What happens to the body when a human gets heatstroke? How can we protect ourselves in a warming planet? To answer these burning questions, Arizona researchers have deployed a robot that can breathe, shiver and sweat.

The southwestern state's capital, Phoenix, is currently enduring its longest heat wave in history: on Friday, the mercury exceeded 110 degrees Fahrenheit (43 degrees Celsius) for the 22nd day in a row, an ominous demonstration of what's to come in a world impacted by climate change.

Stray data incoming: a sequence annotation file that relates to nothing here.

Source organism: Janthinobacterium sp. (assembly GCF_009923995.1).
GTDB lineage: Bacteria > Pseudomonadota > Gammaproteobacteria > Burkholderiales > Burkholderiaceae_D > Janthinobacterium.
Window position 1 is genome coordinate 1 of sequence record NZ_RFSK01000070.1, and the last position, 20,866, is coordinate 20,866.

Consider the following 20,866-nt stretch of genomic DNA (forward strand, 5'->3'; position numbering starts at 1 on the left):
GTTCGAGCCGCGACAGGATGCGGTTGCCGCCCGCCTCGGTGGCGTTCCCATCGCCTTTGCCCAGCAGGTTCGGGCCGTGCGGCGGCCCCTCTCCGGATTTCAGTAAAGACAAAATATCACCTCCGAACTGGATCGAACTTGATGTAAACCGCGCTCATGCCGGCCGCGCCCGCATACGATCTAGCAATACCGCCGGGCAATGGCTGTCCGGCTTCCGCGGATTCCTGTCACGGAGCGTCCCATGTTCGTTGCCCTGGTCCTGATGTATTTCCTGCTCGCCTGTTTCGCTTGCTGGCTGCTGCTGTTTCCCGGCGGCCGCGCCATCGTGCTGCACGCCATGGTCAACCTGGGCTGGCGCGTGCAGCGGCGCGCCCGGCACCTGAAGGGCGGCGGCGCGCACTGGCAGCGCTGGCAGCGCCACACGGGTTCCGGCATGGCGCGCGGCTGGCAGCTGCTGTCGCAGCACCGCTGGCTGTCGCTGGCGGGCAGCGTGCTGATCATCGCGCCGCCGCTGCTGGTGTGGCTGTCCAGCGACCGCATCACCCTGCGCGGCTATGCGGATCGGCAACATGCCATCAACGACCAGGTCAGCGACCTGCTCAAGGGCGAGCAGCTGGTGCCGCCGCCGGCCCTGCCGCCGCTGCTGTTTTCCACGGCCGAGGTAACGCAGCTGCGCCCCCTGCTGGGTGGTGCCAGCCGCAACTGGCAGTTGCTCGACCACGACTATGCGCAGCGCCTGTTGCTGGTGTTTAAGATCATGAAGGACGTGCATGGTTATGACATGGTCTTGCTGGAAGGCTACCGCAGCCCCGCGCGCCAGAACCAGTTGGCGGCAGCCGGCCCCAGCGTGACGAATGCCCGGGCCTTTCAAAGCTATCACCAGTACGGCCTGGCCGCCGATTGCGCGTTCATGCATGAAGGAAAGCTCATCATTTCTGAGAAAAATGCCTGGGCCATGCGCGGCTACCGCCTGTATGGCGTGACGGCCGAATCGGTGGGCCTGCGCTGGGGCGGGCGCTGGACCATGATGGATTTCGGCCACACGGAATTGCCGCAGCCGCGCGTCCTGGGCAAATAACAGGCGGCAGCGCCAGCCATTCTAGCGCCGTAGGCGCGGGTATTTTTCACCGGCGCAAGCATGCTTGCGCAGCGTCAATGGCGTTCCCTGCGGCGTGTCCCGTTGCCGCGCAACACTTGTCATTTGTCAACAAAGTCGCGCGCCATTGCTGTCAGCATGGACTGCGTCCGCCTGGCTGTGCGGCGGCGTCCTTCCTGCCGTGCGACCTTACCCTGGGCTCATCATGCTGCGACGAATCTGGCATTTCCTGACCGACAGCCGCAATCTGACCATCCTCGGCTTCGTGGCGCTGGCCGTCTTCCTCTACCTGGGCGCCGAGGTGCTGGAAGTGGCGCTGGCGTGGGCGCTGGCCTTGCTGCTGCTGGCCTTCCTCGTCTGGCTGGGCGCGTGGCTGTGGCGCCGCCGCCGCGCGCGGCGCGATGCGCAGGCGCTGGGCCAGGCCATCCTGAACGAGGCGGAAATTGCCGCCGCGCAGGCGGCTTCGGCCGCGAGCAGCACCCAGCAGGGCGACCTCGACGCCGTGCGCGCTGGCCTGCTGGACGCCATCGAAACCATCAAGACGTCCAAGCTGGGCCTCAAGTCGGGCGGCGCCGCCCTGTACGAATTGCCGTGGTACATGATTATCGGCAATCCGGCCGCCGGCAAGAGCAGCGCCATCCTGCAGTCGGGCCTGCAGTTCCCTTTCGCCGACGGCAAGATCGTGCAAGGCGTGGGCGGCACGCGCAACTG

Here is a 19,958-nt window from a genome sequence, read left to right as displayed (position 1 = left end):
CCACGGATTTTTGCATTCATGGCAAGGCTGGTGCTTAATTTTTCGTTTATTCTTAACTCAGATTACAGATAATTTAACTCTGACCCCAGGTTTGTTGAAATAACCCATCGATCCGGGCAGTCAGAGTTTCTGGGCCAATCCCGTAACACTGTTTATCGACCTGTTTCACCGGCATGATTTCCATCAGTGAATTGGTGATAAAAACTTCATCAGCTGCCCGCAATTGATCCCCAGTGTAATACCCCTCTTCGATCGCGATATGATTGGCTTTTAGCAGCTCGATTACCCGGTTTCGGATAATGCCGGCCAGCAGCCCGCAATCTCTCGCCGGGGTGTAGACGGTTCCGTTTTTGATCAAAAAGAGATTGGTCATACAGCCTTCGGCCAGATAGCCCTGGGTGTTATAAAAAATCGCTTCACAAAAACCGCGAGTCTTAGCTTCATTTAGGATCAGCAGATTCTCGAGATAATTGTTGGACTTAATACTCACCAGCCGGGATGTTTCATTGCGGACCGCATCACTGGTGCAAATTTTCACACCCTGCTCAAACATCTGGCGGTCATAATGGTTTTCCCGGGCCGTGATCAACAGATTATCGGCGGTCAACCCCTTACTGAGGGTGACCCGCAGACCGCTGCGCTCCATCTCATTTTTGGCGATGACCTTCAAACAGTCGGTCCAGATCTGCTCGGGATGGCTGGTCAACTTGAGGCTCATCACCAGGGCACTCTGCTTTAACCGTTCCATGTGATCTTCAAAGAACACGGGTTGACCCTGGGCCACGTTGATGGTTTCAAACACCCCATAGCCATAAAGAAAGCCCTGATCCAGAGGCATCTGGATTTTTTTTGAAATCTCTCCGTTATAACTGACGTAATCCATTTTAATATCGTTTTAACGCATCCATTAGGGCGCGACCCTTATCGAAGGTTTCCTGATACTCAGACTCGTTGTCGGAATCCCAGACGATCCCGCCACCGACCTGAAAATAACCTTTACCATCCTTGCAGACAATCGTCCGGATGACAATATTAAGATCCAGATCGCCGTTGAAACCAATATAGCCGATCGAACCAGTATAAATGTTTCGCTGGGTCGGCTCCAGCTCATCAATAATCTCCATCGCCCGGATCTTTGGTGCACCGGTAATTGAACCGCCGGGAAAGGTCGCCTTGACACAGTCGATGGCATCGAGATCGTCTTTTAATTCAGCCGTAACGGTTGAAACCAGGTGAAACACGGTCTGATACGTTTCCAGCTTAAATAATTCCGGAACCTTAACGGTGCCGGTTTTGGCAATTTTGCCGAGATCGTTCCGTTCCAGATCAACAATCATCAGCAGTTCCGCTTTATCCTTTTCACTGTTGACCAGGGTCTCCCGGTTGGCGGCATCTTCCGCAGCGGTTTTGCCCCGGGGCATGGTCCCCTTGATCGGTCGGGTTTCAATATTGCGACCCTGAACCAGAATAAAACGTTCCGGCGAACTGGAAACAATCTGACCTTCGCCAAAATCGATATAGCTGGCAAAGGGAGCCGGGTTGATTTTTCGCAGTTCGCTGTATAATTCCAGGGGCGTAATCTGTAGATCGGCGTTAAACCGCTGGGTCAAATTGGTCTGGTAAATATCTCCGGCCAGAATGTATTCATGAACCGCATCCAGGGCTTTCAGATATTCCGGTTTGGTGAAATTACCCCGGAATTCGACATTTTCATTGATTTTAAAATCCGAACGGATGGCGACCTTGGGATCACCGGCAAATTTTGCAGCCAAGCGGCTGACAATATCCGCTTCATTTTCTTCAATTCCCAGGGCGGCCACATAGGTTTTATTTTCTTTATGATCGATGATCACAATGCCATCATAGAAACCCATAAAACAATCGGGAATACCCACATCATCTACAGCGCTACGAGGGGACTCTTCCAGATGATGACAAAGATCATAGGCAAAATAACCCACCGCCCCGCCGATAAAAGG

For humans, such heat represents a potentially lethal threat, one that is still not fully understood. But for ANDI — a one-of-a-kind humanoid robot at Arizona State University — it's a lovely day out.